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Astounding JWST Photo Shows Strip Of Galaxies Like Never Before Seen — Literally

This week, NASA released a new image from the James Webb Space Telescope (JWST) showing a strip of galaxies in a way we’ve never seen before.

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This image represents a portion of the full PEARLS field, which will be about four times larger. Tho...
NASA, ESA, CSA, A. Pagan (STScI) & R. Jansen (ASU). Science: R. Jansen, J. Summers, R. O’Brien, and R. Windhorst (Arizona State University); A. Robotham (ICRAR/UWA); A. Koekemoer (STScI); C. Willmer (UofA); and the PEARLS team.

This week, NASA released yet another stunning image from the James Webb Space Telescope (JWST) showing a strip of galaxies — the North Ecliptic Pole — in a way we’ve never seen before.

The new image comes courtesy of the agency’s “Prime Extragalactic Areas for Reionization and Lensing Science” (PEARLS) research program. PEARLS aims to study the oldest galaxies in the universe and learn how stars are developed and galaxies are born.

The JWST is helping continue PEARLS researchers gather data, and currently, the team is focusing on the constellation of Draco. The specific region captured in the newest groundbreaking JWST image is known as the North Ecliptic Pole.

“The stunning image quality of Webb is truly out of this world. To catch a glimpse of very rare galaxies at the dawn of cosmic time, we need deep imaging over a large area,” Space Telescope Science Institute (STScI) astronomer Anton Kaekemoer said when explaining the significance of the image.

And with this new technology from the JWST, specifically its Near-Infrared Camera (NIRCam), researchers can see the galaxy like never before — literally.

Can you explain what we see in this photo like we’re 5 years old?

“There are many objects that I never thought we would actually be able to see [that are in this image] including individual globular clusters around distant elliptical galaxies, knots of star formation within spiral galaxies, and thousands of faint galaxies in the background,” research assistant James Summer said.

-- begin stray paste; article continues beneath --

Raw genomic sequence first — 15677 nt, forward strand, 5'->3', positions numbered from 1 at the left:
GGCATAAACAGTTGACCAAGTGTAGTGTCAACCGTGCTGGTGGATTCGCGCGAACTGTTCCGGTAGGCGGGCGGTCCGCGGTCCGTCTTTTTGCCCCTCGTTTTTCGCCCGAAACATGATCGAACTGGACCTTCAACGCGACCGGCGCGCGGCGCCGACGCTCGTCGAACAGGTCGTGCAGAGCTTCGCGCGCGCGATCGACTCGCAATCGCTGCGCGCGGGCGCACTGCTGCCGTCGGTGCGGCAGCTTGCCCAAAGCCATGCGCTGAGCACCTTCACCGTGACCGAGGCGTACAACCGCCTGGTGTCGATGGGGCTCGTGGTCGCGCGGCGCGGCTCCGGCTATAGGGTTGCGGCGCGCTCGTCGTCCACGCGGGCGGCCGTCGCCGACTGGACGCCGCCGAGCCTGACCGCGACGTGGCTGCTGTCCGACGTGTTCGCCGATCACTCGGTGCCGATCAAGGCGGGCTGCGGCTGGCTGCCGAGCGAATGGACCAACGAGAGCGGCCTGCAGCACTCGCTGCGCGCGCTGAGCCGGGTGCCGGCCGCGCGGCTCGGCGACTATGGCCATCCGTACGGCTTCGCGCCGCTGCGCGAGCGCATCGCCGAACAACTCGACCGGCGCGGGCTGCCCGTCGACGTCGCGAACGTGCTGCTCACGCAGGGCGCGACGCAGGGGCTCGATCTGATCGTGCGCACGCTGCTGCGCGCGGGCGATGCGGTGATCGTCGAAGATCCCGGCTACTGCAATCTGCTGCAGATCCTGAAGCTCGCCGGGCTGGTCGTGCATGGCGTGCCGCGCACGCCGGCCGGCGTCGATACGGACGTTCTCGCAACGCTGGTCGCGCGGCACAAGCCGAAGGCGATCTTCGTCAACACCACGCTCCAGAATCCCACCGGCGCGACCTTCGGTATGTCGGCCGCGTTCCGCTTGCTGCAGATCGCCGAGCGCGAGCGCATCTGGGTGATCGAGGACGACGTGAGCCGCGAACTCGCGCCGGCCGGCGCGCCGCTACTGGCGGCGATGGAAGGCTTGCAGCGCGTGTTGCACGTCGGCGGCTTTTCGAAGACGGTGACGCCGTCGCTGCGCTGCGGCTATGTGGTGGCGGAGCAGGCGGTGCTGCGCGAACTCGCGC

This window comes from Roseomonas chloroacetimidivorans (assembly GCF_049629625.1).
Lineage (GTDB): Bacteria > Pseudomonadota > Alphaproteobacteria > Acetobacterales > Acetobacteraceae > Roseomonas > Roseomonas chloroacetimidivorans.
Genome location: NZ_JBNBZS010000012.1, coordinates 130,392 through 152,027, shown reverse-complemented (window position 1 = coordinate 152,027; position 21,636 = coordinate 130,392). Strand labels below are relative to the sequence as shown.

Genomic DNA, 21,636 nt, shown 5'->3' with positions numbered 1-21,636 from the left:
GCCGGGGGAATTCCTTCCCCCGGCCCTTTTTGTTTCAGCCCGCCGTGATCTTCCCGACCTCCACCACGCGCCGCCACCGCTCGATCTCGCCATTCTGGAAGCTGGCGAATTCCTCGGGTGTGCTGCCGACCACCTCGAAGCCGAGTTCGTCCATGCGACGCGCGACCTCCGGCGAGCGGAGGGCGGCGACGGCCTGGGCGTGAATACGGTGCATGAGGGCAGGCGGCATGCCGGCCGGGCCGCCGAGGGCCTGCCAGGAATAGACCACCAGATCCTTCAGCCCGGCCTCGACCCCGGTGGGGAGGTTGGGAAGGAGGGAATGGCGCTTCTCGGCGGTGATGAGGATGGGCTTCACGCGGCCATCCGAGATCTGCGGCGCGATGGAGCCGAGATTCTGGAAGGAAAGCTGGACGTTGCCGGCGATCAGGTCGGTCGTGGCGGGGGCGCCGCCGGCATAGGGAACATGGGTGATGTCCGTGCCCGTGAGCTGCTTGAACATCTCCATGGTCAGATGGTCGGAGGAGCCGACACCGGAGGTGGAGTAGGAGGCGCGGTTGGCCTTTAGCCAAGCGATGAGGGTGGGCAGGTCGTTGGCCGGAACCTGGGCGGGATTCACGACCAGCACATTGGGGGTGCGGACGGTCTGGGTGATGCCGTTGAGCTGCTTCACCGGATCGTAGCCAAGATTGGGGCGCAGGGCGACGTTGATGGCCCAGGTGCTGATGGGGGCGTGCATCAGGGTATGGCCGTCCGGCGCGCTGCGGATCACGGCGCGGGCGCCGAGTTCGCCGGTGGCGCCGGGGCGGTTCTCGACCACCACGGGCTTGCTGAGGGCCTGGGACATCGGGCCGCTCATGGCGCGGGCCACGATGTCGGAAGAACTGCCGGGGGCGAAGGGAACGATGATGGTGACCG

This image is actually small — a fraction of the size of the galaxy, only measuring 2% of the area covered by the full moon. That might seem small, but it’s an enormous image for one telescope to capture, particularly in such good detail and with such depth.

The image combines eight different colors of infrared light and various exposures that can be picked up with the NIRCam and ultraviolet filters from NASA’s Hubble Space Telescope in three filters.

These various filters allow the researchers to see details in a way that’s not been possible before. The Hubble Telescope yields purple, blue, and deep blue colors, while the JWST yields cyan, three shades of green, two yellows, orange, and red.

The image also shows the spectra of light in the image by using the Near-Infrared Imager and Slitless Spectrograph (NIRISS), which will allow researchers to measure distance in those ancient galaxies.

“This image represents a portion of the full PEARLS field, which will be about four times larger,” NASA explains. “Thousands of galaxies over an enormous range in distance and time are seen in exquisite detail, many for the first time. Light from the most distant galaxies has traveled almost 13.5 billion years to reach us.”

Researchers are thrilled with the image and results, not only because they’re able to see incredible new details, but also because the image highlights the discoveries yet to come.

“I hope that this field will be monitored throughout the Webb mission to reveal objects that move, vary in brightness, or briefly flare up,” said Rolf Jansen, Research Scientist at ASU and a PEARLS co-investigator.

“Such monitoring will enable the discovery of time-variable objects like distant exploding supernovae and bright accretion gas around black holes in active galaxies, which should be detectable to larger distances than ever before,” Kaekemoer added.

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